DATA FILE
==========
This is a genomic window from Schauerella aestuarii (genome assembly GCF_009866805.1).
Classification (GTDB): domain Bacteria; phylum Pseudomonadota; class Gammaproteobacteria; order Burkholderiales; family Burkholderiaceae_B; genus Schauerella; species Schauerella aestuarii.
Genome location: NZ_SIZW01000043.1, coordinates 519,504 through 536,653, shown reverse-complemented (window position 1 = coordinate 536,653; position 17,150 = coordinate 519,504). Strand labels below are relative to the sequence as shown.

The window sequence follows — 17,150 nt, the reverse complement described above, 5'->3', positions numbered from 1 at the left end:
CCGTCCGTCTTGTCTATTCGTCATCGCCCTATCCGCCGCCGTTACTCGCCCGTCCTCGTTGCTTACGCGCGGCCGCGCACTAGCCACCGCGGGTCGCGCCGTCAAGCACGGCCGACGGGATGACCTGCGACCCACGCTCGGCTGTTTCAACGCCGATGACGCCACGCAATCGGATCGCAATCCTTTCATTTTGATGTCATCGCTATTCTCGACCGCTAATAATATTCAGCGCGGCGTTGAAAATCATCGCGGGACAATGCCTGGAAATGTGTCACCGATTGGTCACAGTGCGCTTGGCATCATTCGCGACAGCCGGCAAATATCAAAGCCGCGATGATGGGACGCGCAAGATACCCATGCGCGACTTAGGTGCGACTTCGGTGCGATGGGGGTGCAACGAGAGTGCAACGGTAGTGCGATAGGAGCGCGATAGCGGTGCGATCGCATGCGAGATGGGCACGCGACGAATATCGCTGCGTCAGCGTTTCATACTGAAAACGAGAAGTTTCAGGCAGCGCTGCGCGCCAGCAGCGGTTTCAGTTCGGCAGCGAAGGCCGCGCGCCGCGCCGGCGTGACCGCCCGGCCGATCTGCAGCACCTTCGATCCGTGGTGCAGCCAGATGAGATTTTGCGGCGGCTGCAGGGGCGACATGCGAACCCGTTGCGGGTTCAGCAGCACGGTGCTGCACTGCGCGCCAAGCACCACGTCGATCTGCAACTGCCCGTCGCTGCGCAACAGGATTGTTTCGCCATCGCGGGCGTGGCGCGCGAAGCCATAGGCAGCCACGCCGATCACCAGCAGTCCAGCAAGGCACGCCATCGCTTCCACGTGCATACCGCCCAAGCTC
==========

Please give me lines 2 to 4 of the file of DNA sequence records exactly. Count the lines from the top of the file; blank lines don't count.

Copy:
Classification (GTDB): domain Bacteria; phylum Pseudomonadota; class Gammaproteobacteria; order Burkholderiales; family Burkholderiaceae_B; genus Schauerella; species Schauerella aestuarii.
Genome location: NZ_SIZW01000043.1, coordinates 519,504 through 536,653, shown reverse-complemented (window position 1 = coordinate 536,653; position 17,150 = coordinate 519,504). Strand labels below are relative to the sequence as shown.

The window sequence follows — 17,150 nt, the reverse complement described above, 5'->3', positions numbered from 1 at the left end: